By Ona Alston Dosunmu
2020 will be a year for the California Lawyers Association to innovate, adapt, change and grow. And I couldn’t be more excited. That said, change and growth can be hard and scary. To innovate, change and grow, we have to let go of things that no longer serve us. While most of us would like to pretend that we’re super-Zen about adapting to change, the truth of the matter is that most of us—whether consciously or subconsciously—resist it. We hold on to things—relationships, tangible objects, fantasies—that no longer serve us even in the face of abundant evidence that whatever we’re holding on to no longer serves us.
Organizations are no different. We say we want to smash silos but can’t imagine working outside of them. We say we want to be fresh and innovative but look to outdated, and in some cases, failed models to solve our organizational challenges. It’s not surprising—after all, no matter how miserable, the past is what we know and the uncertainty of trying something new requires a particular kind of courage. No matter how carefully calculated the risk may be, no matter how well supported by data, research and analysis a course of action is, doing something that hasn’t been done before inevitably entails risk.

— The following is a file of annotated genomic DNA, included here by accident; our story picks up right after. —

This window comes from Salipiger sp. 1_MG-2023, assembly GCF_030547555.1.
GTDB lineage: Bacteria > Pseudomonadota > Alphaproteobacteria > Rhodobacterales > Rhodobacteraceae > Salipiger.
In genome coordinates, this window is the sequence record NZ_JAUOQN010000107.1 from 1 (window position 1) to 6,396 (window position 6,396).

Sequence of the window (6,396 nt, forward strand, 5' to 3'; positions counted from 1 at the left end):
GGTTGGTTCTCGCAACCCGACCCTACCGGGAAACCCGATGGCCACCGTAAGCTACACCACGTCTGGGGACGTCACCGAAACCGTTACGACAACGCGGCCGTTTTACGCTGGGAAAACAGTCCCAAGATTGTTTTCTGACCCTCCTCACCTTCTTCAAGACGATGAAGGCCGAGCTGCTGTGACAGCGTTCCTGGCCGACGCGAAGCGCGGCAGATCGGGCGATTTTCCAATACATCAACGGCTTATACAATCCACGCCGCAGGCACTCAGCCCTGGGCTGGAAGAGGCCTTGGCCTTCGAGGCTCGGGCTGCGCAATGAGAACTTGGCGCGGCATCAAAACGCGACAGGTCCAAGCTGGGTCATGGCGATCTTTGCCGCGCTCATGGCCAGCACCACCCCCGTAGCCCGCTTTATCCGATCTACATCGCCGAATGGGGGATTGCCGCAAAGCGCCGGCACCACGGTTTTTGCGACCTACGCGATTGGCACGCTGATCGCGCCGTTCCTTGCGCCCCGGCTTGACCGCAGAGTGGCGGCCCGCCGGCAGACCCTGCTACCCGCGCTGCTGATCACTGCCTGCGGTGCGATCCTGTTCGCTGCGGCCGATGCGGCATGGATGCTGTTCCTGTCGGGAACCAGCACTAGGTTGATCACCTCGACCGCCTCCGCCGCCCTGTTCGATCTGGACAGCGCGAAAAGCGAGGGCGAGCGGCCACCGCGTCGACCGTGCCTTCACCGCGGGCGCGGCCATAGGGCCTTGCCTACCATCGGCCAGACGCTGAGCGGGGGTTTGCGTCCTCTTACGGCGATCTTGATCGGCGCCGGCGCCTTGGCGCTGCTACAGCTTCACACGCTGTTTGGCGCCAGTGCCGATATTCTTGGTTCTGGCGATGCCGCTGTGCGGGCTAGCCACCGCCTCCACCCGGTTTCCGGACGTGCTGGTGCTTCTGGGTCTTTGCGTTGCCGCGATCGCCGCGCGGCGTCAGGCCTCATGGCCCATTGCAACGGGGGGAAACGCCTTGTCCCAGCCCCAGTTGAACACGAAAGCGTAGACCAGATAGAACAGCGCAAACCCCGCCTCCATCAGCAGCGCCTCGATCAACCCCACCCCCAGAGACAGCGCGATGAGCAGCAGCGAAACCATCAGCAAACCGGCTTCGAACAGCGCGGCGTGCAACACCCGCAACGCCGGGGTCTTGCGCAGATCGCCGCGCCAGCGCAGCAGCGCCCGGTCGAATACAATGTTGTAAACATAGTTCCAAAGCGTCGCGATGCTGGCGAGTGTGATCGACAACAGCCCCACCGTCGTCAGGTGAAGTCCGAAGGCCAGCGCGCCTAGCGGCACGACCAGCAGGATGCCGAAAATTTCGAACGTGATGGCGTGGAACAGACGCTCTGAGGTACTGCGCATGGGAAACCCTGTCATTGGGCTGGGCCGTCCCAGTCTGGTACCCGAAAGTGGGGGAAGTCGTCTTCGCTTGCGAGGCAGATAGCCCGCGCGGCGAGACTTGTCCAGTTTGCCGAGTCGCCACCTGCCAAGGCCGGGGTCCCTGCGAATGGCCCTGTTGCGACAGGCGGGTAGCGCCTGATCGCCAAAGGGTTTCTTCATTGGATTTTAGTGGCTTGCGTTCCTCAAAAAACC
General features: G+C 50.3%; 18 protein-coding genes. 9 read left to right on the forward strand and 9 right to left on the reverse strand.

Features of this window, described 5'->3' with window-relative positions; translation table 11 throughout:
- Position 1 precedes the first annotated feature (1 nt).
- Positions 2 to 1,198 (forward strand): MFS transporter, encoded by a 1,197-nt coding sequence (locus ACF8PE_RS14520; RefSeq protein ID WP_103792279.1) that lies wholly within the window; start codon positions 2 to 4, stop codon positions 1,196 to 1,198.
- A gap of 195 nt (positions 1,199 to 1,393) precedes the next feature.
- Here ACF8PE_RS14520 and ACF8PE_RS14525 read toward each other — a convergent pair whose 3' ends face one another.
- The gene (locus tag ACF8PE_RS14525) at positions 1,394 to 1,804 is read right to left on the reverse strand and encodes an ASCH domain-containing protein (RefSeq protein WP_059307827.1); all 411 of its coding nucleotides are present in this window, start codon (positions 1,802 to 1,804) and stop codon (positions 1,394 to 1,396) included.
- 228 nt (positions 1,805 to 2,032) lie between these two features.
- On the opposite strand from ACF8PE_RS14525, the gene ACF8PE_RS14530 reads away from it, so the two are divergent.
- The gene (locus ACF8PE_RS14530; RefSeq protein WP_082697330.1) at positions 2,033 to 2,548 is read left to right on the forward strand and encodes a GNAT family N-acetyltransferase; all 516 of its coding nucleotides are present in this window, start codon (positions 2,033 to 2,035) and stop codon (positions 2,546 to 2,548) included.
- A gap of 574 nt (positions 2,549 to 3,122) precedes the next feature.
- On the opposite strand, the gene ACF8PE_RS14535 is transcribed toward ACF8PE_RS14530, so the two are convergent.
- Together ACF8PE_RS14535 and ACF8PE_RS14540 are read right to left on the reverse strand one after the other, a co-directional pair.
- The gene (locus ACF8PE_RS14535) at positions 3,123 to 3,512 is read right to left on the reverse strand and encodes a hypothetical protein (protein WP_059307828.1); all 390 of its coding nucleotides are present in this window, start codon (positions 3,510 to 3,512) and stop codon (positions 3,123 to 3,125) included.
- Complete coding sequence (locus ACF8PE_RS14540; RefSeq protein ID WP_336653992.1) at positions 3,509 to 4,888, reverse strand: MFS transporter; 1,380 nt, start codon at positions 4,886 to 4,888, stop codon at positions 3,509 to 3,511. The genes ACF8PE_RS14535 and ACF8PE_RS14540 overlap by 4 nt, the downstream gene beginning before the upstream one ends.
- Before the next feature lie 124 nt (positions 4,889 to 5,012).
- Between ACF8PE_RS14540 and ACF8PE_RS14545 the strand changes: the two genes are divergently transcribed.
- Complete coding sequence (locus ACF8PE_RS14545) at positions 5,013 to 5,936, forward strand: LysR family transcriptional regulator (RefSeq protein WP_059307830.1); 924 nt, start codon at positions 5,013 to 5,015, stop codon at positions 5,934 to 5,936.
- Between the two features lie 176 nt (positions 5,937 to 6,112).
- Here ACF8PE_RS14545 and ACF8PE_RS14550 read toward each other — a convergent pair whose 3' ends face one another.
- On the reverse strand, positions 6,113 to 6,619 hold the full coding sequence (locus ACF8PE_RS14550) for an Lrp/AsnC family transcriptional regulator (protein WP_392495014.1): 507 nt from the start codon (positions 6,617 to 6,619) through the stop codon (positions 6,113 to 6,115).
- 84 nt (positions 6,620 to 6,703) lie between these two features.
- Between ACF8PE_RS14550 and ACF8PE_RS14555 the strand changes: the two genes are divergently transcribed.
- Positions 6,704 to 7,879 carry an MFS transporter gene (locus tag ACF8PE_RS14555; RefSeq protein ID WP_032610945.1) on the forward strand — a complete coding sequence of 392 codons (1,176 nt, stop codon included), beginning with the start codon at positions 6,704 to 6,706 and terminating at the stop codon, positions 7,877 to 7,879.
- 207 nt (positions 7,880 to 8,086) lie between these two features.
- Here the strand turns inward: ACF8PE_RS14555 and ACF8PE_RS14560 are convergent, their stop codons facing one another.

The problem, however, with organizations, as with individual human beings, is that often the risk gets blown out of proportion. A recent book I’ve been reading, Start Here: Master the Lifelong Habit of Wellbeing by Eric Langshur and Nate Klemp, explains why. According to Langshur and Klemp, our brains are hard-wired to focus on the negative. It’s a survival technique that served our ancestors well. After all, if someone got eaten by a saber-toothed tiger after wandering into a particular part of the forest, that experience would be seared into your brain. Despite the fact that tasty, nutritious fruits could also be found in that part of the forest, you might associate the forest more with tigers than with delicious food. The challenge then, for us as individuals and for organizations, including CLA, is to acknowledge that ancestral memory of fear and nonetheless pursue the sweet fruit of change, innovation, adaption and growth.